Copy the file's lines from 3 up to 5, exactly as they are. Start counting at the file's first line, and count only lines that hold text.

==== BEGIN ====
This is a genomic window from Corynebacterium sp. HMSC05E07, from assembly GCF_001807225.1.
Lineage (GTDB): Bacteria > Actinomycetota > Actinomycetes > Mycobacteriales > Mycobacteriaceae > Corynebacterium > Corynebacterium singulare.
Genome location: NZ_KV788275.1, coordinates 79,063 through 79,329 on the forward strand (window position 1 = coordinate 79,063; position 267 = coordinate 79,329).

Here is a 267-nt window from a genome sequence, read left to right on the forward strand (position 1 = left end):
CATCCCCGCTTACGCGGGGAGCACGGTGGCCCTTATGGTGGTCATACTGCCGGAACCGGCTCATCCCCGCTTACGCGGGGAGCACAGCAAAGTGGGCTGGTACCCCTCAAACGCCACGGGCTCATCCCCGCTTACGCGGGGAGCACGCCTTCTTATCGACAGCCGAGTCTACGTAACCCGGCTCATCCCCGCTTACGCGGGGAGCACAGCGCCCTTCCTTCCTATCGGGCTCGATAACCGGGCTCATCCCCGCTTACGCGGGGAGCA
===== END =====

Genome location: NZ_KV788275.1, coordinates 79,063 through 79,329 on the forward strand (window position 1 = coordinate 79,063; position 267 = coordinate 79,329).

Here is a 267-nt window from a genome sequence, read left to right on the forward strand (position 1 = left end):
CATCCCCGCTTACGCGGGGAGCACGGTGGCCCTTATGGTGGTCATACTGCCGGAACCGGCTCATCCCCGCTTACGCGGGGAGCACAGCAAAGTGGGCTGGTACCCCTCAAACGCCACGGGCTCATCCCCGCTTACGCGGGGAGCACGCCTTCTTATCGACAGCCGAGTCTACGTAACCCGGCTCATCCCCGCTTACGCGGGGAGCACAGCGCCCTTCCTTCCTATCGGGCTCGATAACCGGGCTCATCCCCGCTTACGCGGGGAGCA